Optical fibers are not usable for outside installation purposes if they are not protected properly. The loose tube is one of the most widespread methods to protect optical fibers from environmental stresses and climatic changes. Optical fibers are protected by the secondary coating. The secondary coating is nothing but further protection or secondary protection over bare fiber.
The secondary coating is also known as a buffering process. Optical fibers are protected by many different methods. The most common is by putting the fibers in a loose tube, by applying a tight coating, or by ribbonization. Here we will discuss the loose tube process.
The loose tube making process is very important in the sense that there are many practical difficulties associated with it. The first one is the control of excess fiber length inside the loose tube. Called EFL by the industry, the excess fiber length has a vital role to play in the process of loose tube fiber cable stranding and also on the temperature characteristics of the cable.
The bare optical fiber used for telecommunication purpose complying with one of the recommendations of ITU T G.651, G.652A, G.652B, G.652C, G.652D, G.653, G.654, G.655A, G.655B, G.655C, G.655D, G.655E, G.656, G.657A, G.657B will be having a nominal diameter of 250micro meters. Optical fibers are colored to distinguish before using in bundles.
The loose tube contains a plastic protection cover called a tube. The fibers are safe inside the tube usually filled with jelly. The current practice to reduce installation time where water penetration threats are minimal, a fully dry cable design, free from jelly inside the tube is also employed. The dry loose tube can contain water blocking threads or polymer powder filled inside along with fibers.
Material for making a loose tube, among plastics are PBT – Polybutylene Terephthalate, PP – Polypropylene, PC – Polycarbonates, Nylon-12. PBT is the widely used plastic for the loose tube. PBT has a very low thermal coefficient of expansion values while retaining the required tensile strength and elongation properties. Nylon is also a superior material, but it is comparatively much costlier than PBT. It is estimated that PBT is around 3 times costlier than Nylon-12. Polycarbonates are used for dry tube design.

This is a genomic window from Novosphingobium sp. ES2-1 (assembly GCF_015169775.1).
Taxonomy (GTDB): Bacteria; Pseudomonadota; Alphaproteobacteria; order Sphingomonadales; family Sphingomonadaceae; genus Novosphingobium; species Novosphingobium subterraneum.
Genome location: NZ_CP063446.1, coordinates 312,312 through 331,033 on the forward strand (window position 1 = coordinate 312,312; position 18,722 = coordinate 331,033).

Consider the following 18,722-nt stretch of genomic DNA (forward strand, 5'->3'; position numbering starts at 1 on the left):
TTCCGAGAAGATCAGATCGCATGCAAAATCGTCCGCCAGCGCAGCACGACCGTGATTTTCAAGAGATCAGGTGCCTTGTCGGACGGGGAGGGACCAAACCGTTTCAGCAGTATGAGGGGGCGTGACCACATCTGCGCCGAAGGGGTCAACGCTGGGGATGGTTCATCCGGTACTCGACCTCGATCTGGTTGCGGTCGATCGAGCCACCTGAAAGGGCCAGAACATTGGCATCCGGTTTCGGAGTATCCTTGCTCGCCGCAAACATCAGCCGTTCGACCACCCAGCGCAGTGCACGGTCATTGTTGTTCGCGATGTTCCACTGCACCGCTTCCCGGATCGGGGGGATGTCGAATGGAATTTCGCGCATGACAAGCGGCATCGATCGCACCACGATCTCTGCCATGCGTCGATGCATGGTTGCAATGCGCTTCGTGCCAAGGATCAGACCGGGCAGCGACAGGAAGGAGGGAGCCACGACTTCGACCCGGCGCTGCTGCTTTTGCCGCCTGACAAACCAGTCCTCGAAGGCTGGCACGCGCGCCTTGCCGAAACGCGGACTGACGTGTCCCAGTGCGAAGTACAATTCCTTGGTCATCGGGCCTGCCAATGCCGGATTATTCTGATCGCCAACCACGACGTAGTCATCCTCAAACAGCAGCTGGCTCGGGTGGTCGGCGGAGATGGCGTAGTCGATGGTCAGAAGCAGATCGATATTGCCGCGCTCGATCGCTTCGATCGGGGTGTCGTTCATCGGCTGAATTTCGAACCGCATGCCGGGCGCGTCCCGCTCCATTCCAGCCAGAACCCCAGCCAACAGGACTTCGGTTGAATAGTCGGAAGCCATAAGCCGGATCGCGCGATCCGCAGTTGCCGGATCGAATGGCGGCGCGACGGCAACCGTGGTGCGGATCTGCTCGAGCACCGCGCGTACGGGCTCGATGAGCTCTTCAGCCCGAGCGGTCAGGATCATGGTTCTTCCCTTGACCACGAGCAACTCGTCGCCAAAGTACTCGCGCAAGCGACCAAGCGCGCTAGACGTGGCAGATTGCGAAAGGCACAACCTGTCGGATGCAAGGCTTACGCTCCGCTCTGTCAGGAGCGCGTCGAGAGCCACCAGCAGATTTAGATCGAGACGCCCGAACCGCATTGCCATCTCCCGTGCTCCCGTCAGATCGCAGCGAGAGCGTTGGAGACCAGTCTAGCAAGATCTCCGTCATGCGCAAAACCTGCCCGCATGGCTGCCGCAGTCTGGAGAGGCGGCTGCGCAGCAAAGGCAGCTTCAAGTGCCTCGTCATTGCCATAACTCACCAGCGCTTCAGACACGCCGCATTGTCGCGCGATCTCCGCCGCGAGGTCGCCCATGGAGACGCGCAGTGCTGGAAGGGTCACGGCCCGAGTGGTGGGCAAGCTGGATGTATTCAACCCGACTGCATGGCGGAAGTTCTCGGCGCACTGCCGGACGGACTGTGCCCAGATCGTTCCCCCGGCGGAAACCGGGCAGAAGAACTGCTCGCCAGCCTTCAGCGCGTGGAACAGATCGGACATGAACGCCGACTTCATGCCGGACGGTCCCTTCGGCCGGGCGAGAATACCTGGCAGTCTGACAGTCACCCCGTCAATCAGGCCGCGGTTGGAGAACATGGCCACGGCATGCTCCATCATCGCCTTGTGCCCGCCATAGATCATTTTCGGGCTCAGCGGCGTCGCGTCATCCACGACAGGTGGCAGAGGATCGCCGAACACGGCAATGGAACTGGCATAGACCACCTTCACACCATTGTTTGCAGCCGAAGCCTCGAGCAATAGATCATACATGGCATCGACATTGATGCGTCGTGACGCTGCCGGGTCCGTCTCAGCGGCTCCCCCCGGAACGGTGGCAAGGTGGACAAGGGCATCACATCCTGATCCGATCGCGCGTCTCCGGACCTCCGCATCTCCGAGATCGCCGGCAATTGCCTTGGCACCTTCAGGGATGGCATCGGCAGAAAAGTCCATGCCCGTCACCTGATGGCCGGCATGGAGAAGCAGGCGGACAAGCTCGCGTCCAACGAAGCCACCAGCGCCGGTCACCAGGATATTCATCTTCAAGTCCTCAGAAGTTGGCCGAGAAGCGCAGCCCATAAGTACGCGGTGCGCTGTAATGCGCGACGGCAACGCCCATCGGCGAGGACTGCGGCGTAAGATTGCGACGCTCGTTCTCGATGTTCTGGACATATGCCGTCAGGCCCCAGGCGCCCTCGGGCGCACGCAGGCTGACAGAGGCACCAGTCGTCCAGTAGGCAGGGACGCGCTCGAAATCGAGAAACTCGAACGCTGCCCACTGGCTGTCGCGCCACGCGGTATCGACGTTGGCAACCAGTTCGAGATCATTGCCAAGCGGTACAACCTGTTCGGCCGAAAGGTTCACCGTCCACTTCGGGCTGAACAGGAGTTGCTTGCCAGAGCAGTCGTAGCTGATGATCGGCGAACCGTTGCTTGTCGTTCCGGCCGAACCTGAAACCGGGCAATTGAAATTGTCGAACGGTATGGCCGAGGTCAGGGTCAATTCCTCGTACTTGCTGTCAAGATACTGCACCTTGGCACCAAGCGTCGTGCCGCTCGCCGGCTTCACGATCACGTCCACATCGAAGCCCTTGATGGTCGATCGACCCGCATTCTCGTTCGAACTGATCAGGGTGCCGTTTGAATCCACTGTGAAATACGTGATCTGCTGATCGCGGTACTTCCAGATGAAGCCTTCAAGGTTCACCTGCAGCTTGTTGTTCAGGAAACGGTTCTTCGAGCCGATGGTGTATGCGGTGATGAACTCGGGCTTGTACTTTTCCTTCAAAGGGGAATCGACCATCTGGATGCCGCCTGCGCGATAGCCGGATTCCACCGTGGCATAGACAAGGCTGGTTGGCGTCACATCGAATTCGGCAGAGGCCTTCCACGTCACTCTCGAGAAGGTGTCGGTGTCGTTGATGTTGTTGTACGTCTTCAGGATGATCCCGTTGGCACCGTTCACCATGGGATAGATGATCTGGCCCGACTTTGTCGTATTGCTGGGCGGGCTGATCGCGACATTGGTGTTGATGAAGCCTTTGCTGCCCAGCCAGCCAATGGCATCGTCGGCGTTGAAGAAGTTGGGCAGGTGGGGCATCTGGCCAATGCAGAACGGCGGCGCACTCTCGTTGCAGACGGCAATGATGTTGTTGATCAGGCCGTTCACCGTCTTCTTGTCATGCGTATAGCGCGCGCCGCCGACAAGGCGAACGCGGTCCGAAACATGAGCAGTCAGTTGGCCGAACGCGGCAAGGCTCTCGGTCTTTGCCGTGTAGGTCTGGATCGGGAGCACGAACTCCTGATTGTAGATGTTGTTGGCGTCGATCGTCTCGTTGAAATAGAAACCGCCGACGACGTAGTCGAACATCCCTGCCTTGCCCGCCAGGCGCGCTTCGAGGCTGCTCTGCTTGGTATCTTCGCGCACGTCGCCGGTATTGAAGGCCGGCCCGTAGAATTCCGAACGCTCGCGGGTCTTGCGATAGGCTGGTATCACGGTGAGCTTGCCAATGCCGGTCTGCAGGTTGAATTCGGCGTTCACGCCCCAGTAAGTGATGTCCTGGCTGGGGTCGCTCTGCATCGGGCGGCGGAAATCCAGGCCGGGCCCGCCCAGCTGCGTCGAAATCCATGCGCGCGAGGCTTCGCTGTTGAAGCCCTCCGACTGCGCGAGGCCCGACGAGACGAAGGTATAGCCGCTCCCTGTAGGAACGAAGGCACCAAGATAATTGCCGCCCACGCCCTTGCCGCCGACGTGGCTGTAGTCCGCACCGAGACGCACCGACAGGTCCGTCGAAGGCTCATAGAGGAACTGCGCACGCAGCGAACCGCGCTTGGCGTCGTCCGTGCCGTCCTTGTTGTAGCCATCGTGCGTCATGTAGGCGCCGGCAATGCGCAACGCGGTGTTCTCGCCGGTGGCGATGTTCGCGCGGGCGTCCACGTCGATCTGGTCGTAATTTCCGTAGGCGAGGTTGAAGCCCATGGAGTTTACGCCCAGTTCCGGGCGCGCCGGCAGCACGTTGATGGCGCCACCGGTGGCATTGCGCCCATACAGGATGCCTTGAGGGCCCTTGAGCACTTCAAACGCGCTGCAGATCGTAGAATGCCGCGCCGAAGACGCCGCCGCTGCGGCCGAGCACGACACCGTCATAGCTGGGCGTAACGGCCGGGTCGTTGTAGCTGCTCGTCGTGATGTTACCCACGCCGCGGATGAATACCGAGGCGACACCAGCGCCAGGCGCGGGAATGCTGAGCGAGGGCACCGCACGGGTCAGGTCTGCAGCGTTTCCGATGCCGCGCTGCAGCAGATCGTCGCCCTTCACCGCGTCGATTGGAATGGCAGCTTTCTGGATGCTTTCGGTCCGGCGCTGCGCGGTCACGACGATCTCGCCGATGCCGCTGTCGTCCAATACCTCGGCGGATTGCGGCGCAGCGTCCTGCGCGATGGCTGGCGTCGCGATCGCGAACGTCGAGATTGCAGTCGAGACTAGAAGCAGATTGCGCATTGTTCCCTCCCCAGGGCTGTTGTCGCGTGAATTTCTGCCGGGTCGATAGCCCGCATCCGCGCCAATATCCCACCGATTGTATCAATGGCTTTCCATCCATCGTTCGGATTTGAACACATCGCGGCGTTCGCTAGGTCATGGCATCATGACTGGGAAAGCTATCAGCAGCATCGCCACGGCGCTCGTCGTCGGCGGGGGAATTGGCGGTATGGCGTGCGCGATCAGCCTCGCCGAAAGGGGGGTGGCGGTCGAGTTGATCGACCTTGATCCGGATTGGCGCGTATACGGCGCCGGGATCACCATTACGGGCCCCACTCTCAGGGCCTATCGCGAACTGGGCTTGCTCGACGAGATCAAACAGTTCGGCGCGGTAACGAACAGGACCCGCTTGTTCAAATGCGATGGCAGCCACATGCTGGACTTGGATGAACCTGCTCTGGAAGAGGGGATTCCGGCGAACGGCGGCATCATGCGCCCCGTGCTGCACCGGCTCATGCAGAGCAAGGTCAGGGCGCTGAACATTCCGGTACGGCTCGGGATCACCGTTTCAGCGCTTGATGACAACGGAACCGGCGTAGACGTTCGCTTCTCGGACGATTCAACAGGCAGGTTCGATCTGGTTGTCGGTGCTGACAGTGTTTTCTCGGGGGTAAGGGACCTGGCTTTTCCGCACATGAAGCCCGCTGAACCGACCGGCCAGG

Loose tubes can accommodate fiber counts from 1 to 72 as the case may be, but up to 12 numbers of fibers are an industry practice and generally accepted norm both from the process point of view and from an installation convenience point of view. The thickness of the tube depends on the crush resistance the cable will experience. Also, the thickness varies according to the outer diameter of the tube.
For a 2 fiber loose tube, 1.7mm outer diameter and 1.1mm inner diameter is suitable. Similarly, a 4 fibers tube can be of 1.8mm outer diameter and 1.2mm inner diameter, 6 fibers can be put into 1.9mm outer diameter and 1.3mm inner diameter tube. 8 fiber tubes are with 2.0mm outer diameter and 1.35mm inner diameter. Currently, many manufacturers use 2.2mm outer diameter and 1.4mm inner diameter tube for 12 fibers. The old practice was to use a tube with 2.5mm outer diameter and 1.7mm inner diameter. This gave a good clearance for 12F bundles.
Loose tubes are designed in a variety of ways. One common way is to put the loose colored fibers into the tube. The fibers are safe inside the jelly injected into the tube during the tubing process. Water blocking yarn or powder can be placed inside the tube. A typical diagram of a 12F loose tube is shown below:
Loose tubes can accommodate fiber bundles also. This increases the fiber count capacity of the loose tube. Fibers are made into bundles of 12 or 24 before they enter into the tube in the loose tube line. The bundles are tied together with one or two binder yarns of different colors. In that way, up to 6 bundles or 8 bundles can be inserted into a loose tube. In most cases, manufacturers are limited to put two bundles into a tube to make a 24F loose tube. A sample diagram of 48 bundled fiber loose tube with 4 bundles of 12 fibers is shown below:
The loose tube can accommodate ribbon fibers too. Ribbonized fibers are placed into the relatively bigger size loose tube. This way, if we put 6 numbers of 12F ribbon, we can manufacture 72F loose tube. The BSNL, the state-owned telecom operator in India designs High count ribbon cables using this technology. BSNL design for 576F high count metal-free optical fiber cables is designed with 72F loose tubes. These 72F loose tubes are manufactured by putting 6 numbers of 12F ribbons. Each ribbon is printed for identification. A typical diagram of a 72F loose tube with 6 numbers of 12F ribbons is shown below: